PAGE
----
CytRx, a biopharmaceutical R&D company specializing in oncology, has announced that the FDA has granted multiple Orphan Drug designations for the company's lead drug candidate, aldoxorubicin, in three indications: glioblastoma multiforme (GBM), small cell lung cancer and ovarian cancer. Aldoxorubicin is CytRx's modified version of the widely-used chemotherapeutic agent, doxorubicin.
Steven A. Kriegsman, CytRx president and CEO, said, "These designations are also a testament to the team's regulatory and development expertise and part of our core strategy to bring aldoxorubicin to patients worldwide as rapidly as possible. We look forward to reporting top-line results from both our phase II GBM trial and our phase II Kaposi's sarcoma trial in the first half of 2015."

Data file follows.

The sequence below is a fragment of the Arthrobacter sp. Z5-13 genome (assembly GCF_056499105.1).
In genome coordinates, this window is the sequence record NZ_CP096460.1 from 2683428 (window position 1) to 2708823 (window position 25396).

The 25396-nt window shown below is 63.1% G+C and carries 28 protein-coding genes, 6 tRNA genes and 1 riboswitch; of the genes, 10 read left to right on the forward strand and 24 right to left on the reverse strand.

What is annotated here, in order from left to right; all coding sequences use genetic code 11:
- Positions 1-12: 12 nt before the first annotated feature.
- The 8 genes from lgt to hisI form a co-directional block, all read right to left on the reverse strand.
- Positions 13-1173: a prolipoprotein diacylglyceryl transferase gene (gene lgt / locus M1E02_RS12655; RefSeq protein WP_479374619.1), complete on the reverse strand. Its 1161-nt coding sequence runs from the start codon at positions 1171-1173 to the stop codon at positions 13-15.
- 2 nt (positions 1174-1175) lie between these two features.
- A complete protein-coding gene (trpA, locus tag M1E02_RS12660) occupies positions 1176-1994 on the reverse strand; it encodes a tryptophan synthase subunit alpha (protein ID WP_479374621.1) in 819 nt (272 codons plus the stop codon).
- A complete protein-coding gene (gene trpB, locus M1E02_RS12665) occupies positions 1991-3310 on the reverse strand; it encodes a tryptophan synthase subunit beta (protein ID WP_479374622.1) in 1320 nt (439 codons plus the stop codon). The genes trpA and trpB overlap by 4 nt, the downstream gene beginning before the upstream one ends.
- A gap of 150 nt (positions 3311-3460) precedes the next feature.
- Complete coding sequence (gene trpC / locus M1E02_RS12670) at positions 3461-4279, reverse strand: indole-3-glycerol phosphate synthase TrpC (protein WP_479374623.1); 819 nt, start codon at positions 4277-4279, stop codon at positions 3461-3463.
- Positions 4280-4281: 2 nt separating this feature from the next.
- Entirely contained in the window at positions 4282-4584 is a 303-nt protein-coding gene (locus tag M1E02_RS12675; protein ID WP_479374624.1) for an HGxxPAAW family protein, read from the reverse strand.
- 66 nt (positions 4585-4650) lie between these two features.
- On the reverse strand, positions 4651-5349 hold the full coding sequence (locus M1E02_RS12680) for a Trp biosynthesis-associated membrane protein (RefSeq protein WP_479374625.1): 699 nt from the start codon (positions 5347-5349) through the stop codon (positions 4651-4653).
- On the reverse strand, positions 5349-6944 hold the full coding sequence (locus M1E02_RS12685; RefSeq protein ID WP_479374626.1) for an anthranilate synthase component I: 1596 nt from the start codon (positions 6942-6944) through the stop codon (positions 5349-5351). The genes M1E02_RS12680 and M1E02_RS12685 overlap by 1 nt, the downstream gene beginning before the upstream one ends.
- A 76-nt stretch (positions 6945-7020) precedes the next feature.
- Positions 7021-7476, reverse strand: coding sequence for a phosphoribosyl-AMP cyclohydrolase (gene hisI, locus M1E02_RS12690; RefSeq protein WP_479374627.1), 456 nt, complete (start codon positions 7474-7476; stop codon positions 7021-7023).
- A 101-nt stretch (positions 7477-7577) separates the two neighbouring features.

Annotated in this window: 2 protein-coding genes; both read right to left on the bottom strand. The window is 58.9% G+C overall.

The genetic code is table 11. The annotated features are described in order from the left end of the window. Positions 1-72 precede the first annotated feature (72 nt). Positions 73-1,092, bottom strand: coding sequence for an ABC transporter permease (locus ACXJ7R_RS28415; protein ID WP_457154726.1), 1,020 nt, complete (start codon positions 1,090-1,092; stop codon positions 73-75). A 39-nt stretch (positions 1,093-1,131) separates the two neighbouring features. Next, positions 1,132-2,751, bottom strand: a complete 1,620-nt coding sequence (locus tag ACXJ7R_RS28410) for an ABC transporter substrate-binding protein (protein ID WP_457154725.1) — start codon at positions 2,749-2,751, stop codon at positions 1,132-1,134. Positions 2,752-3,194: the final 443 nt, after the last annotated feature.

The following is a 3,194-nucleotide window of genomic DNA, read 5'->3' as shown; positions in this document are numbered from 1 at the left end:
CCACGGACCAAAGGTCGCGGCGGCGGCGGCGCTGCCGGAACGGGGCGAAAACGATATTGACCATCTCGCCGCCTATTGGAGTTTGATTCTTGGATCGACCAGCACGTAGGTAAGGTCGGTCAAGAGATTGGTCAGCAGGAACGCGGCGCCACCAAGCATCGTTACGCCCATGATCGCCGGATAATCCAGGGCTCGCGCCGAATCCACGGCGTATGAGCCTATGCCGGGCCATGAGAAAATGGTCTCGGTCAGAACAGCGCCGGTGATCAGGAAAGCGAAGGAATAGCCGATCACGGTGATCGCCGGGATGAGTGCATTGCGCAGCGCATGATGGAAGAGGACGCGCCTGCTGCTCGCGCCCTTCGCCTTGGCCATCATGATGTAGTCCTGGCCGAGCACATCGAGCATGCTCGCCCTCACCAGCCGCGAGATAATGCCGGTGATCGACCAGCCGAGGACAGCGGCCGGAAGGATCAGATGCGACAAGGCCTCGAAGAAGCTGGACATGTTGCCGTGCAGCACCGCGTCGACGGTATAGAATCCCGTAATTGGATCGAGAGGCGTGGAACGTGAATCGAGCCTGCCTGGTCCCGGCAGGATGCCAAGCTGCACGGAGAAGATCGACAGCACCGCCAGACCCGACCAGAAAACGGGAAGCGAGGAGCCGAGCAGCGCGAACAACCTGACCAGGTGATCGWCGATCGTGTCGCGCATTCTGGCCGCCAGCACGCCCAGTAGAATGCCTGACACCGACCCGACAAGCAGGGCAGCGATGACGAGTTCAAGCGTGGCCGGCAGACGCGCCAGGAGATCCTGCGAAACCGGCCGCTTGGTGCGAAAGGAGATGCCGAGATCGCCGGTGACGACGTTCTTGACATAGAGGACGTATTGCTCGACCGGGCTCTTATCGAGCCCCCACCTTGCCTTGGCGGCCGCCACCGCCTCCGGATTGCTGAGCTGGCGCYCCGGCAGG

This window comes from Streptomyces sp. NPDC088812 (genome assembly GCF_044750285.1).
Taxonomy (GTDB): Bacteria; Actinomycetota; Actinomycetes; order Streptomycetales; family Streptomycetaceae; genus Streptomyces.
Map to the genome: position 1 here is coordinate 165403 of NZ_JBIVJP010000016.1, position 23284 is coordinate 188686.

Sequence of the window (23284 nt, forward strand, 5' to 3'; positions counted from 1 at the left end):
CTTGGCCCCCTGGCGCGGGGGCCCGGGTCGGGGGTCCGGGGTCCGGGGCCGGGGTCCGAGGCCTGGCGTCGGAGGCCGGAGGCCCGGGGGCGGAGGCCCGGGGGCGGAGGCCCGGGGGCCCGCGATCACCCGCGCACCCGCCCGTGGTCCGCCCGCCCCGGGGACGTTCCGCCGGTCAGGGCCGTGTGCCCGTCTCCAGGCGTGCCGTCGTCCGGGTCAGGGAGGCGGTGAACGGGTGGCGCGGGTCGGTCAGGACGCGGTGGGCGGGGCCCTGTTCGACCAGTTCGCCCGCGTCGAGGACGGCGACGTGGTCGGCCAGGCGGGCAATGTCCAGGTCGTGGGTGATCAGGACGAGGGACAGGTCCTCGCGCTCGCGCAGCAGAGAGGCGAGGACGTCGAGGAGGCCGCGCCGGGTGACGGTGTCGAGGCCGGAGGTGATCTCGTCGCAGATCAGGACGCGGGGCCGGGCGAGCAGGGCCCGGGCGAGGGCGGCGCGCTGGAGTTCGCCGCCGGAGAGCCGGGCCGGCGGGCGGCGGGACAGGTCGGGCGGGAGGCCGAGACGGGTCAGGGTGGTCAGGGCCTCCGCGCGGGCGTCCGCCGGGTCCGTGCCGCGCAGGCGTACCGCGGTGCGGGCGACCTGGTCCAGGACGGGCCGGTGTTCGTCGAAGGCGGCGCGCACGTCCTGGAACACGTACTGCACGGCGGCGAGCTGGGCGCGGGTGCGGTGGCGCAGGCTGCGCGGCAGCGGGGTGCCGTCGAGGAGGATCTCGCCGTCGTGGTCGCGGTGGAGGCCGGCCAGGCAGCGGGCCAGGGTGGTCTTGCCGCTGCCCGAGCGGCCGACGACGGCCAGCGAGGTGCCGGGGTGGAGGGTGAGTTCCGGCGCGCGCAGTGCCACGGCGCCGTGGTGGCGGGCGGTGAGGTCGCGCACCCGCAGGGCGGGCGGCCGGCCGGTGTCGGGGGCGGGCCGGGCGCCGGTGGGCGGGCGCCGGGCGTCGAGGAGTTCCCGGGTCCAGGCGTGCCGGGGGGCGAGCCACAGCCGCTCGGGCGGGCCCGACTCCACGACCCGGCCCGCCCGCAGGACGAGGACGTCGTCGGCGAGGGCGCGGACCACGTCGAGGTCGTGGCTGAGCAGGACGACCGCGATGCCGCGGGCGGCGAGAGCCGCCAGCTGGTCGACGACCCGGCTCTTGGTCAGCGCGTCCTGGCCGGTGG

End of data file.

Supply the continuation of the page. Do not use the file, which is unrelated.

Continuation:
In the U.S., under the Orphan Drug Act, the FDA's Office of Orphan Products Development (OOPD) grants orphan drug status to a drug intended to treat a rare disease or condition, which is generally a disease that affects fewer than 200,000 individuals in the country. Upon approval, if received, the designation provides aldoxorubicin with certain benefits, including seven years of U.S. market exclusivity in the specified indications if the sponsor complies with certain FDA requirements. Additional incentives for the sponsor include tax credits related to qualified clinical trial expenses and a possible exemption from FDA application fees.
Aldoxorubicin currently is being studied in a pivotal global phase III clinical trial evaluating the efficacy and safety of aldoxorubicin as a second-line treatment for patients with soft tissue sarcoma (STS) under a Special Protocol Assessment with the FDA. CytRx also is evaluating aldoxorubicin in two phase II clinical trials, one in patients with late-stage GBM and the other in HIV-related Kaposi's sarcoma. The company expects to start a global phase IIb trial in patients with relapsed small cell lung cancer this month and is undertaking a phase Ib combination study of aldoxorubicin plus gemcitabine as a potential precursor to a trial in relapsed ovarian cancer.